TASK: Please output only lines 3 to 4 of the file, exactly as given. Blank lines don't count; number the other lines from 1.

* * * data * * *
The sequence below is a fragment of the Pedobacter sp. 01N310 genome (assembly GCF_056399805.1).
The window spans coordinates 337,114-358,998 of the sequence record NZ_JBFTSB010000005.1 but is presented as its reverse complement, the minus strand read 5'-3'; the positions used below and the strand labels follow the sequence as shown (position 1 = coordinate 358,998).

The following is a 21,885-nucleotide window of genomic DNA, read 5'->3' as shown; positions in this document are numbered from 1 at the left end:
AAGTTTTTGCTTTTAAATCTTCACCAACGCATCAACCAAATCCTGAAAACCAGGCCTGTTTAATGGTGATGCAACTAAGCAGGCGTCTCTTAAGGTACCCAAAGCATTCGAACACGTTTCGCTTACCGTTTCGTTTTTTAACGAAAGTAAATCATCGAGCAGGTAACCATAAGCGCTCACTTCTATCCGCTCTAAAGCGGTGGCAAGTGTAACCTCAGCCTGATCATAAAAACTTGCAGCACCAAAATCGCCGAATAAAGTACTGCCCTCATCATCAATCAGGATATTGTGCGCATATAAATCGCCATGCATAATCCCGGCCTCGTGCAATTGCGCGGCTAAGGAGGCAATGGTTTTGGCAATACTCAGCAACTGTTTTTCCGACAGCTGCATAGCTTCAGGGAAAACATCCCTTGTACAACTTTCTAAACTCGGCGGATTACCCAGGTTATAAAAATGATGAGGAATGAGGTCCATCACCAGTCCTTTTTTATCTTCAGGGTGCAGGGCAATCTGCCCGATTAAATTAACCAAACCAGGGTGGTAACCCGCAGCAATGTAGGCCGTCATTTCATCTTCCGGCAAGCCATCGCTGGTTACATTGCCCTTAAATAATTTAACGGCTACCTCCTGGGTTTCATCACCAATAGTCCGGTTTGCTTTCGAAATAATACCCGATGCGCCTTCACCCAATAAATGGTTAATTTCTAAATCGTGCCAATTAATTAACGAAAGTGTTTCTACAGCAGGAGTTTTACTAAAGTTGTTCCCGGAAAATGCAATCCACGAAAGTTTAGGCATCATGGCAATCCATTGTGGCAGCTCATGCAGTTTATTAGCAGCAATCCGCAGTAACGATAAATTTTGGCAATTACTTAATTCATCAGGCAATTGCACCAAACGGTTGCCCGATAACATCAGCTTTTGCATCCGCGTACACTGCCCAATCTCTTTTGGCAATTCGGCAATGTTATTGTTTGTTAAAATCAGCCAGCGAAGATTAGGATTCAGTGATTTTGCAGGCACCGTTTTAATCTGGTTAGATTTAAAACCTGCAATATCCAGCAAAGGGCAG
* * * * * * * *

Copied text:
The following is a 21,885-nucleotide window of genomic DNA, read 5'->3' as shown; positions in this document are numbered from 1 at the left end:
AAGTTTTTGCTTTTAAATCTTCACCAACGCATCAACCAAATCCTGAAAACCAGGCCTGTTTAATGGTGATGCAACTAAGCAGGCGTCTCTTAAGGTACCCAAAGCATTCGAACACGTTTCGCTTACCGTTTCGTTTTTTAACGAAAGTAAATCATCGAGCAGGTAACCATAAGCGCTCACTTCTATCCGCTCTAAAGCGGTGGCAAGTGTAACCTCAGCCTGATCATAAAAACTTGCAGCACCAAAATCGCCGAATAAAGTACTGCCCTCATCATCAATCAGGATATTGTGCGCATATAAATCGCCATGCATAATCCCGGCCTCGTGCAATTGCGCGGCTAAGGAGGCAATGGTTTTGGCAATACTCAGCAACTGTTTTTCCGACAGCTGCATAGCTTCAGGGAAAACATCCCTTGTACAACTTTCTAAACTCGGCGGATTACCCAGGTTATAAAAATGATGAGGAATGAGGTCCATCACCAGTCCTTTTTTATCTTCAGGGTGCAGGGCAATCTGCCCGATTAAATTAACCAAACCAGGGTGGTAACCCGCAGCAATGTAGGCCGTCATTTCATCTTCCGGCAAGCCATCGCTGGTTACATTGCCCTTAAATAATTTAACGGCTACCTCCTGGGTTTCATCACCAATAGTCCGGTTTGCTTTCGAAATAATACCCGATGCGCCTTCACCCAATAAATGGTTAATTTCTAAATCGTGCCAATTAATTAACGAAAGTGTTTCTACAGCAGGAGTTTTACTAAAGTTGTTCCCGGAAAATGCAATCCACGAAAGTTTAGGCATCATGGCAATCCATTGTGGCAGCTCATGCAGTTTATTAGCAGCAATCCGCAGTAACGATAAATTTTGGCAATTACTTAATTCATCAGGCAATTGCACCAAACGGTTGCCCGATAACATCAGCTTTTGCATCCGCGTACACTGCCCAATCTCTTTTGGCAATTCGGCAATGTTATTGTTTGTTAAAATCAGCCAGCGAAGATTAGGATTCAGTGATTTTGCAGGCACCGTTTTAATCTGGTTAGATTTAAAACCTGCAATATCCAGCAAAGGGCAG